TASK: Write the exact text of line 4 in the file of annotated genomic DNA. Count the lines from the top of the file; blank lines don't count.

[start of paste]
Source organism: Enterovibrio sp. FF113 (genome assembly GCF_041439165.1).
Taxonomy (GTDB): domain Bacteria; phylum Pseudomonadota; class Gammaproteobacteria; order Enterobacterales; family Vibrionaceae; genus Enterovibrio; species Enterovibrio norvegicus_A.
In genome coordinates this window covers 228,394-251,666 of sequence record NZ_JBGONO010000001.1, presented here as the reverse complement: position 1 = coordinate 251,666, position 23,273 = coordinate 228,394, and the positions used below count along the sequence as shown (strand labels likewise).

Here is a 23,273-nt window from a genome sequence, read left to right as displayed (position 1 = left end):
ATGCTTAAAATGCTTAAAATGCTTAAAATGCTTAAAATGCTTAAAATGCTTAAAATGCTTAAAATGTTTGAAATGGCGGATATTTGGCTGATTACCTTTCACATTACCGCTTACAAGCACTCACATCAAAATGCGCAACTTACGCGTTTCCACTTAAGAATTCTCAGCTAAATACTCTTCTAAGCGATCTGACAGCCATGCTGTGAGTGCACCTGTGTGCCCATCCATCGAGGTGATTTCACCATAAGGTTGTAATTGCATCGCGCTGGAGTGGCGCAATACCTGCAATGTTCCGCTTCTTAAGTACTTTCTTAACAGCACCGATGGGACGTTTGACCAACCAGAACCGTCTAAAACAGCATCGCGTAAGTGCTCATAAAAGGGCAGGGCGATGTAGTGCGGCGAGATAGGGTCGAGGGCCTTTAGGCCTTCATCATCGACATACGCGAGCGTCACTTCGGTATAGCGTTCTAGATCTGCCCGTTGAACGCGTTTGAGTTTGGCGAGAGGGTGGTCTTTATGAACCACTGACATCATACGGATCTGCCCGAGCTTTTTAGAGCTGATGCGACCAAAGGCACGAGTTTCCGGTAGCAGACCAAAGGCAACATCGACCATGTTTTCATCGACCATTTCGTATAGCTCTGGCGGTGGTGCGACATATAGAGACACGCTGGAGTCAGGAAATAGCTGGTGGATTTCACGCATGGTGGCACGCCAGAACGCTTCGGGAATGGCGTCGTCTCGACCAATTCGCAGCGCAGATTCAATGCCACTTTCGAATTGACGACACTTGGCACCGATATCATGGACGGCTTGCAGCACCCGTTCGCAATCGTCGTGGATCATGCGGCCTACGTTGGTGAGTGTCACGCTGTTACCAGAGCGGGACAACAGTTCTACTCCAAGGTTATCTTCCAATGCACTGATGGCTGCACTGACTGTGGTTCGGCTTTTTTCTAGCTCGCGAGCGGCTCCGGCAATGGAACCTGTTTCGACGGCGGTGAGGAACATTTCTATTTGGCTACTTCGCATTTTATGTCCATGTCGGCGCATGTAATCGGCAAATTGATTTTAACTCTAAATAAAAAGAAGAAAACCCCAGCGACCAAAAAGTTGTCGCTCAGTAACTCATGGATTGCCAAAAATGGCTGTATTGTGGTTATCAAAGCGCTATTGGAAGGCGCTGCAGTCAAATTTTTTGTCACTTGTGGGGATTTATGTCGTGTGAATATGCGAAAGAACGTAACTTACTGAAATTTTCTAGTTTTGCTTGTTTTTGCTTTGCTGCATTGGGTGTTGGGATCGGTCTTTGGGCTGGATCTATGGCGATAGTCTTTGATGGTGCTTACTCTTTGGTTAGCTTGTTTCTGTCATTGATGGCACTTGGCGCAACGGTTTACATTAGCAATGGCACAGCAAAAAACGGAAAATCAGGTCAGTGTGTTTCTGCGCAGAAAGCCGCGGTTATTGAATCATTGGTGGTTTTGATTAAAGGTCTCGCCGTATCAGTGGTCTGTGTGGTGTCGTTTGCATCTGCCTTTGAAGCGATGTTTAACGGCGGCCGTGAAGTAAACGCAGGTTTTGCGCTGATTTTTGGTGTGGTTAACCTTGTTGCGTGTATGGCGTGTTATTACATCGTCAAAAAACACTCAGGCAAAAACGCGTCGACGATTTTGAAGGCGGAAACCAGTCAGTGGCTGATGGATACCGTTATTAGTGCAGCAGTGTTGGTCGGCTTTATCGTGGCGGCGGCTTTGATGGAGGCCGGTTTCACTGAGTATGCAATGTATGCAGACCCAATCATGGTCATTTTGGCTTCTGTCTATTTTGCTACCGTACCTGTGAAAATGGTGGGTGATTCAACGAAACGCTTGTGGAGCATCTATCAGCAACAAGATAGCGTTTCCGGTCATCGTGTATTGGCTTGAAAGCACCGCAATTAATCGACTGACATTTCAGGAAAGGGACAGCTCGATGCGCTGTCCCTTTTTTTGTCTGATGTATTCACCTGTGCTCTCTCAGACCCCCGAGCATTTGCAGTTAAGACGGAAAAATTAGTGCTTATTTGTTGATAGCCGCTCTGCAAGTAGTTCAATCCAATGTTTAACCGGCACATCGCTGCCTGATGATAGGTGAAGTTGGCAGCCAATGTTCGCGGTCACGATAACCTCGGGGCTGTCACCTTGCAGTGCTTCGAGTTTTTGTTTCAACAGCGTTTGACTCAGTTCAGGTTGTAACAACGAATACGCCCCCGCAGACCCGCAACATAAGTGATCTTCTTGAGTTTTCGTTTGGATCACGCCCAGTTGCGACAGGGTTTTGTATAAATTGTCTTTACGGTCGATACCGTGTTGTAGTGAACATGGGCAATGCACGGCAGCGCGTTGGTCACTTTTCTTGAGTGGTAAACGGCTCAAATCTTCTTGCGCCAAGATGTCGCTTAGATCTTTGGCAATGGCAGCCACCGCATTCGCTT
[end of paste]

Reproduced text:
Here is a 23,273-nt window from a genome sequence, read left to right as displayed (position 1 = left end):